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Special Report: Living Witness
LOS FRESNOS - Before the horror in Houston, before the end of watch for so many, before the now active alert for police to watch their six, David Rucker and Enrique Carrisalez died.
In September 1981, backup units found Trooper Rucker, as they responded to another call that a Los Fresnos police officer was down. The scene was found around 11 p.m. along Highway 100, just east of Los Fresnos.
Law enforcement officers were called from all over South Texas.
“34 years ago, I went through loss and tragedy,” said Los Fresnos Police Officer Enrique Hernandez about the events he witnessed.
Hernandez said he never thought he’d talk publicly about what he witnessed on September 29, 1981.
The state of our country motivated Hernandez to speak out.
“Struck a nerve,” he said. “This badge is not a shield.”
From that deadly patrol to the road of recovery, Enrique Hernandez’s eyewitness account is a rare glimpse at some of the worst moments endured by police.
On a weeknight in Los Fresnos in 2015, officer Hernandez watches over rookies, as they make their rounds.
“I hope they're careful,” he said. “I hope they make it home.”
Los Fresnos is like most Rio Grande Valley towns. It’s a farming community with a few traffic lights.
“Every town has something that went bad, at some point,” Hernandez said.
The night of September 29, 1981, Hernandez was with police officer Enrique Carrisalez. Carrisalez wasn't an officer at the time. The two men had many bonds. They shared the same first name, both were 25 and both were newly married.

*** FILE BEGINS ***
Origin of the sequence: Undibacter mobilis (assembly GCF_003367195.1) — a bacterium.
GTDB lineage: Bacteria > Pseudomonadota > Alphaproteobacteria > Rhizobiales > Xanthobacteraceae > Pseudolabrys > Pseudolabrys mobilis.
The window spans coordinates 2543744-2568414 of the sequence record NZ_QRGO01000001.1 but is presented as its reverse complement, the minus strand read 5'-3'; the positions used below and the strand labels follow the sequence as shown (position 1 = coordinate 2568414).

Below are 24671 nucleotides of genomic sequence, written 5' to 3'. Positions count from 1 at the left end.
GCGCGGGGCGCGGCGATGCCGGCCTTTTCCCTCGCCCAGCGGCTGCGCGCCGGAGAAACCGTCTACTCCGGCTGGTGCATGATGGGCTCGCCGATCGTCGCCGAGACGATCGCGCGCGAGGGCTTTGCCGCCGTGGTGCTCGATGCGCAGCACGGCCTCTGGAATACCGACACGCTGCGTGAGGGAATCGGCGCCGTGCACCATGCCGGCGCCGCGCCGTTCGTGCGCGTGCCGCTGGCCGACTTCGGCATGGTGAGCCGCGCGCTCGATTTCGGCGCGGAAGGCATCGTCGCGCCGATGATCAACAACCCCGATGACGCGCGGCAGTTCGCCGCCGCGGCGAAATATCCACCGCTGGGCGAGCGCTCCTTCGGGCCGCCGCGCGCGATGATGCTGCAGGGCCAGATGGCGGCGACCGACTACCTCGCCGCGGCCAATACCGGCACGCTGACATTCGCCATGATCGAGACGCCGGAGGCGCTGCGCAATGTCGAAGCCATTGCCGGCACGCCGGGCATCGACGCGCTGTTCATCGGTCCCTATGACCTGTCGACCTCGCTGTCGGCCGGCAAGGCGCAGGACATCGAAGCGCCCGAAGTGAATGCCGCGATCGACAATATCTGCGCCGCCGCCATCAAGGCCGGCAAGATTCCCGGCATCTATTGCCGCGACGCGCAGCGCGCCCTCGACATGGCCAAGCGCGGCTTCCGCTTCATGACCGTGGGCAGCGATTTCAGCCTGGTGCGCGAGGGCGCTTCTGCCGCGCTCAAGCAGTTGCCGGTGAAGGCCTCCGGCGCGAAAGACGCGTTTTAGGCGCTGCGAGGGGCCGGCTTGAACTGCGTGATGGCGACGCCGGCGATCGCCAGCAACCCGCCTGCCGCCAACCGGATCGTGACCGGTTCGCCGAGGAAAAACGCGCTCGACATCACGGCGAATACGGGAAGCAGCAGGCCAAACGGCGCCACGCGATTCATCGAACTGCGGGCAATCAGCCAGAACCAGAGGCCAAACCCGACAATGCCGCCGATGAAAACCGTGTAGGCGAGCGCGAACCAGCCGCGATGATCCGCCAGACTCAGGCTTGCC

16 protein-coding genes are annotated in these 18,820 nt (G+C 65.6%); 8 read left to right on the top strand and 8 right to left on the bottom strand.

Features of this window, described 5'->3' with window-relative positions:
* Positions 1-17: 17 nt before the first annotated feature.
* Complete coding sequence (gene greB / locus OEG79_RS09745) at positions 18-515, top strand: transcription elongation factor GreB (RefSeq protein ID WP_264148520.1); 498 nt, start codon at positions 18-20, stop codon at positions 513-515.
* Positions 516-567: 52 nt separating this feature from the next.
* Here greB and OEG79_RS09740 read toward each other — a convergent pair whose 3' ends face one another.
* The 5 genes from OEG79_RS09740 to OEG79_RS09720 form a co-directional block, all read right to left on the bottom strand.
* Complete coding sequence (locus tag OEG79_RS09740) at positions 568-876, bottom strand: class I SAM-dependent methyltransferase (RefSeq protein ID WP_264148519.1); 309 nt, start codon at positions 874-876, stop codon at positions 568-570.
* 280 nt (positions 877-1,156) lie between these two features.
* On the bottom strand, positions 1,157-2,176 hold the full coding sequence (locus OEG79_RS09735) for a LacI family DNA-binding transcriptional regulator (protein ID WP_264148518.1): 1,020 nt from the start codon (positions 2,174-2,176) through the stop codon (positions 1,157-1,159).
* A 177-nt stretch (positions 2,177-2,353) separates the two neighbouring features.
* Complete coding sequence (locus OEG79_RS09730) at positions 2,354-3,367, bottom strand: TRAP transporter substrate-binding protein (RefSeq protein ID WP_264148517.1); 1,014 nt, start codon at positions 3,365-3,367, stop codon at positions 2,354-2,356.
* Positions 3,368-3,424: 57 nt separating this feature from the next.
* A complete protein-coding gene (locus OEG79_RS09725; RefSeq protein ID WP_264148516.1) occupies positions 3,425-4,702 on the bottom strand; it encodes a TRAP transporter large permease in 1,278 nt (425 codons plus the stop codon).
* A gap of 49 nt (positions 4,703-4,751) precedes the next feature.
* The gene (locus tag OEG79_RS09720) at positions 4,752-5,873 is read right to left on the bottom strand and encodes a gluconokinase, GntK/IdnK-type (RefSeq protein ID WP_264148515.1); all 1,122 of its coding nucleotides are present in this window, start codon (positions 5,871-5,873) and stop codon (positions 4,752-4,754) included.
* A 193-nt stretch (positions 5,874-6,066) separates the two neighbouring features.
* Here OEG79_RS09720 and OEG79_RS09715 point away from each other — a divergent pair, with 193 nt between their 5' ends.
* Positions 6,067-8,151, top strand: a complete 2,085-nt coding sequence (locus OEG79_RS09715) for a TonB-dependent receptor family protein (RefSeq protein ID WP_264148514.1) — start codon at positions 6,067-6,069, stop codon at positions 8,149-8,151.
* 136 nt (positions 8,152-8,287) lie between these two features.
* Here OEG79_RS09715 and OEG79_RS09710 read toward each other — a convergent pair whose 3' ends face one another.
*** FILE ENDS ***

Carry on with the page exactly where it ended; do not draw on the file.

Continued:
“All around good guy,” Hernandez said about Carrisalez.
The two men were buddies since kindergarten. They both loved law enforcement.
“He once told me that if he retired, as a police officer giving out traffic tickets, he was happy,” Hernandez said about Carrisalez. “He didn't want to go anywhere else. This was his town.”
For the first time in 34 years, Enrique Hernandez physically retraced his steps.
“I’ll always remember,” he said.
It was 9:30 p.m. on a Tuesday, the night Carrisalez died. Hernandez drove to the Los Fresnos Police Department. He requested a ride along with his friend, Carrisalez, which he routinely did.
As Hernandez waited for Carrisalez, he made small talk with David Rucker. The state trooper made a pit stop at the police station.
Hernandez said, “I said, ‘Are you going to be around here?’ He said, ‘Yeah, I'm going to hang out outside of town on 100, east of town.’”
Rucker was a 37-year-old veteran trooper stationed out of Port Isabel. The married father of three was going to take a vacation, the following day.
By 9:40 p.m., Hernandez was riding passenger in Carrisalez’s patrol unit, a Chevy Impala with red and blue revolving lights.
“Slow, typical Tuesday night,” Hernandez said.
Hernandez and Carrisalez crunched chips and traveled down memory lane as they cruised down city streets. Hernandez was considering a career in law enforcement at that time.
Enrique Hernandez said, “He told me, ‘Chase your dream, if you don’t you are going to regret it.’”
Hernandez said that Carrisalez loved being a police officer.
Carrisalez’s shift was set to end at 11 p.m., after his patrol in September 1981. By 10:30 p.m., Carrisalez hadn’t made a single stop, hadn’t responded to a call for service, that night. Los Fresnos was at peace.
The men drove around and patrolled for the next 30 minutes.
“Eventually, he makes the decision to go ahead and stop and park and work a little radar,” Enrique Hernandez said.
Carrisalez parked on a corner with the window open.
“He was always afraid that the window was going to interfere with the radar working right,” Hernandez said about Carrisalez. “So he’d roll it down. Nothing coming through, nothing at all”